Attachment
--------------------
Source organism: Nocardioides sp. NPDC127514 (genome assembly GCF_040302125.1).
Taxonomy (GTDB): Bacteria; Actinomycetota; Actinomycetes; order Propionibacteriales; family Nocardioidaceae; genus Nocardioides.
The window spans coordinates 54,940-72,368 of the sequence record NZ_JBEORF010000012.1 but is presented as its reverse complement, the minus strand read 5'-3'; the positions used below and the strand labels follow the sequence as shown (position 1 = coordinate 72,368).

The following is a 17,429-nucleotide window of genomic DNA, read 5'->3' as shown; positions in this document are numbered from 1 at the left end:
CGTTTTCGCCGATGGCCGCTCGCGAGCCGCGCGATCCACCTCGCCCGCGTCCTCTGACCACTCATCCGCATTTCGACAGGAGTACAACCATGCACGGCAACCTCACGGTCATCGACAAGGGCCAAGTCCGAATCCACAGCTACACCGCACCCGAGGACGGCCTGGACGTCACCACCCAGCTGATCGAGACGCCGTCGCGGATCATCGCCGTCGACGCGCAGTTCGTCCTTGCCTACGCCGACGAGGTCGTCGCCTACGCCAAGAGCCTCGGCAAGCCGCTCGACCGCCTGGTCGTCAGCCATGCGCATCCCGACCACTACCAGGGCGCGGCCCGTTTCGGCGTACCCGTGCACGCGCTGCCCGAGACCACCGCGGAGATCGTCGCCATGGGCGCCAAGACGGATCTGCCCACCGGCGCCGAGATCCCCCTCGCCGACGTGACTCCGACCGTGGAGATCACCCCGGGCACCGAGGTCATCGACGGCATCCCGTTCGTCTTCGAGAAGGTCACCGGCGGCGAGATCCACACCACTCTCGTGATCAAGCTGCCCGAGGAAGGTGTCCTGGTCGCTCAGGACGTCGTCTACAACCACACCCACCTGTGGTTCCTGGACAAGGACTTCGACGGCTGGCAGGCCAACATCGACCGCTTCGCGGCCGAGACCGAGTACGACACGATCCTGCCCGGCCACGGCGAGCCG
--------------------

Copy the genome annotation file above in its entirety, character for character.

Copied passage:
Source organism: Nocardioides sp. NPDC127514 (genome assembly GCF_040302125.1).
Taxonomy (GTDB): Bacteria; Actinomycetota; Actinomycetes; order Propionibacteriales; family Nocardioidaceae; genus Nocardioides.
The window spans coordinates 54,940-72,368 of the sequence record NZ_JBEORF010000012.1 but is presented as its reverse complement, the minus strand read 5'-3'; the positions used below and the strand labels follow the sequence as shown (position 1 = coordinate 72,368).

The following is a 17,429-nucleotide window of genomic DNA, read 5'->3' as shown; positions in this document are numbered from 1 at the left end:
CGTTTTCGCCGATGGCCGCTCGCGAGCCGCGCGATCCACCTCGCCCGCGTCCTCTGACCACTCATCCGCATTTCGACAGGAGTACAACCATGCACGGCAACCTCACGGTCATCGACAAGGGCCAAGTCCGAATCCACAGCTACACCGCACCCGAGGACGGCCTGGACGTCACCACCCAGCTGATCGAGACGCCGTCGCGGATCATCGCCGTCGACGCGCAGTTCGTCCTTGCCTACGCCGACGAGGTCGTCGCCTACGCCAAGAGCCTCGGCAAGCCGCTCGACCGCCTGGTCGTCAGCCATGCGCATCCCGACCACTACCAGGGCGCGGCCCGTTTCGGCGTACCCGTGCACGCGCTGCCCGAGACCACCGCGGAGATCGTCGCCATGGGCGCCAAGACGGATCTGCCCACCGGCGCCGAGATCCCCCTCGCCGACGTGACTCCGACCGTGGAGATCACCCCGGGCACCGAGGTCATCGACGGCATCCCGTTCGTCTTCGAGAAGGTCACCGGCGGCGAGATCCACACCACTCTCGTGATCAAGCTGCCCGAGGAAGGTGTCCTGGTCGCTCAGGACGTCGTCTACAACCACACCCACCTGTGGTTCCTGGACAAGGACTTCGACGGCTGGCAGGCCAACATCGACCGCTTCGCGGCCGAGACCGAGTACGACACGATCCTGCCCGGCCACGGCGAGCCG